Wrestling, trouble teens and Junior Exile?? It’s Fukumen D! (review)

Well, I wasn’t expecting a Junior Exile cross over in a drama about an under performing school and pro wrestling but 2022 is full of JDrama weirdness we’ve come to expect. Fukumen D being that drama, and being one I absolutely had to check out since it stars Sekiguchi Mandy of Generations, and is the debut drama for Takechi Kaisei of The Rampage, as well as for Matsui Riki of Ballistik Boyz. It was going to be a time either way and I was down for it.

Daichi Daisuke (Sekiguchi Mandy) is a passionate high school teacher, but unfortunately has hit a career altering stumbling block early on. He is transferred to a troubled school allows him once again to try his hand at changing student’s lives through education. The only problem is that his students all have problems that take them out of the classroom and deter their education. On one of his attempts to help his stray students, Daichi ends up scouted by the BBT as a pro wrestler! Not willing to put his identity at risk, he dawns a mask, and becomes Fukumen D! As he puts his body on the line in the ring, he puts his mind at work to help his troubled students!

Being succinct, Fukumen D is a well produced but lackluster drama. Run by AbemaTV, the show is comparable to all their other productions as of late. It’s fresh, clean, and modern fully intending to copy the glitz and glamour of their South Korean contemporaries, but with a distinct Japanese twist. The locations, camera work, and all the behind the scenes work is excellent. I give them major props for having proper sound design, since the dialogue was always clear regardless of the situation. AbemaTV also stacked the cast with young talents, Mizusawa Rintaro, Akita Shiori, Sota Ryousuke and Konno Ayaka being the stand-outs as pure actors. Then they gave the series a little something more, with the aforementioned Junior Exile members. The final bow on this drama package was it’s 45 to 50 minute per episode run time, at just eight episodes. Just enough time to flesh out a story, explore the characters, conclude all the arcs, and finish it up before overstaying it’s welcome.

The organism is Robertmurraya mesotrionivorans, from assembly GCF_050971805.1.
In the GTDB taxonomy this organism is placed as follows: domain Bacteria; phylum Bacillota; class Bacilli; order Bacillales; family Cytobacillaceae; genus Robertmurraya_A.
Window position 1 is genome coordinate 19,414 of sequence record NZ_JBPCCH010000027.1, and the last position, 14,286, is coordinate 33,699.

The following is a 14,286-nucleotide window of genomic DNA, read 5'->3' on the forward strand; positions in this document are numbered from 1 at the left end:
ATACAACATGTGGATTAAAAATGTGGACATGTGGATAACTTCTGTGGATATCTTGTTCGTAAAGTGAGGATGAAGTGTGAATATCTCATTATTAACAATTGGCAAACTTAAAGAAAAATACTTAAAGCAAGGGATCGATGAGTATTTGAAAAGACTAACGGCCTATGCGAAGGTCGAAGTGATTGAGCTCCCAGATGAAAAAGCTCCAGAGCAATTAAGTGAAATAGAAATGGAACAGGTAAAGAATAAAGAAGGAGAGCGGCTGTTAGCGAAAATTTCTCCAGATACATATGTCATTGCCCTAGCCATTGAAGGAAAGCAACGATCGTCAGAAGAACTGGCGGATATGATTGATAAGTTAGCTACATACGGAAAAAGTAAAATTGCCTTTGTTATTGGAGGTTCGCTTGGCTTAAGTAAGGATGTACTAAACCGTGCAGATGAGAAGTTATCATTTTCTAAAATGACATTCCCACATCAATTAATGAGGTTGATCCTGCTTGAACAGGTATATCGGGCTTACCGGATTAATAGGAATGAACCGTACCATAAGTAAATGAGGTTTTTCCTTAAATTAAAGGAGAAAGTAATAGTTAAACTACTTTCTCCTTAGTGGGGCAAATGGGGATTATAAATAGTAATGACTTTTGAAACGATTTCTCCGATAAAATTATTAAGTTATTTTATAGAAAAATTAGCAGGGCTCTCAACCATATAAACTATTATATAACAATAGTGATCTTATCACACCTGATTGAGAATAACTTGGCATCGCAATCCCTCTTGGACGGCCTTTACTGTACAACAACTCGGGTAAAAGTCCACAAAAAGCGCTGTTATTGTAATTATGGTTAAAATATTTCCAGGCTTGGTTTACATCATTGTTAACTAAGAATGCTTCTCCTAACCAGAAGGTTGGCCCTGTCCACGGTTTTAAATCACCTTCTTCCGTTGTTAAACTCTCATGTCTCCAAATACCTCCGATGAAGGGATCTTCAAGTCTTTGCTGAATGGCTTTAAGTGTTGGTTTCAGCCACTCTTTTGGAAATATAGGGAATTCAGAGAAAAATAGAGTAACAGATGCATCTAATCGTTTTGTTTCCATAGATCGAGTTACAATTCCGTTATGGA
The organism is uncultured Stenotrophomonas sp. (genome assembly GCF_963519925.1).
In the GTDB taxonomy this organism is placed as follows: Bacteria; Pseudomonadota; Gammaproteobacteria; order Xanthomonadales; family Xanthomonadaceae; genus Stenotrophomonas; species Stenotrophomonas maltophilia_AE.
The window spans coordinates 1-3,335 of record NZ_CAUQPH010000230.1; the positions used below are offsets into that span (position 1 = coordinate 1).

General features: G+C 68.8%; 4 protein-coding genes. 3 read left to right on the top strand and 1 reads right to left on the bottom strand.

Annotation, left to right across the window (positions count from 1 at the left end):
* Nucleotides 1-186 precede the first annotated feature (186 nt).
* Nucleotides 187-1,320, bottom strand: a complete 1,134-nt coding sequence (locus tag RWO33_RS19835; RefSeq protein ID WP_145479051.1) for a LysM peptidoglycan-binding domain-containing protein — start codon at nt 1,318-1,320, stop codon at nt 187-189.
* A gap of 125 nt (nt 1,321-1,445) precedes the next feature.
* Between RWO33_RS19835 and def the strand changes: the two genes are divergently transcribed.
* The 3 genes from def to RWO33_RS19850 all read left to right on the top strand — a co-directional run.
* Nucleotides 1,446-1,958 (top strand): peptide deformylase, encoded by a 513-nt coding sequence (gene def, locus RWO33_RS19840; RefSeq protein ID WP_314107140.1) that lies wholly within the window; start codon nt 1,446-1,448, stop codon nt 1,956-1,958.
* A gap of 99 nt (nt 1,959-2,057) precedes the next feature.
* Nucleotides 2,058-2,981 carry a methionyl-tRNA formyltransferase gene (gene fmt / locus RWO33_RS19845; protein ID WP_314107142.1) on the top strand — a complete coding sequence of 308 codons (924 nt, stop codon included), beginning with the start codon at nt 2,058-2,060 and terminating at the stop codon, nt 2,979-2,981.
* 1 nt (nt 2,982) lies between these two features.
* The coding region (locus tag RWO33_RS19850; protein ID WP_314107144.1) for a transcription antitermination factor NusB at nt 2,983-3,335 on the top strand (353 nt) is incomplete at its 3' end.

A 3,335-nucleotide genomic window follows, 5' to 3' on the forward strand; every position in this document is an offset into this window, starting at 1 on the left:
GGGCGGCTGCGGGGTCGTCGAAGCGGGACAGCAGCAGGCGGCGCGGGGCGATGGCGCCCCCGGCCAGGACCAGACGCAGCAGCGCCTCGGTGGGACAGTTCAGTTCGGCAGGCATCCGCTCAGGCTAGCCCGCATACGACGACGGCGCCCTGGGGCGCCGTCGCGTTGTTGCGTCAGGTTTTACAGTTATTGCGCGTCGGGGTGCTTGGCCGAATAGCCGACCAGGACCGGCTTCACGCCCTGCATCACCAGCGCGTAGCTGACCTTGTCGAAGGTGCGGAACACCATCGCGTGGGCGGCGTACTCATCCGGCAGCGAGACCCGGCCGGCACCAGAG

The problem is despite all the aforementioned good elements – the show failed to capture my attention. Like clockwork, I’d sit down, start the episode, pause it about 17 minutes in, drift off mentally and eventually remind myself to finish what I’d started.

It wasn’t boring – let me be clear. It just truly failed to capture my attention. Much like Seito ga Jinsei wo Yarinaoseru Gakko (2021), I know teacher specific inspo-porn when I see it, and Fukumen D is just that. I am sure that if I weren’t in education as a job, I would have a very different perspective on this series. Unfortunately, my own experiences crept in and I just didn’t click with this one. I also have a bit of a problem with the framing of the series, something that is spoiler heavy so I will make an add on at the bottom of this post discussing it further.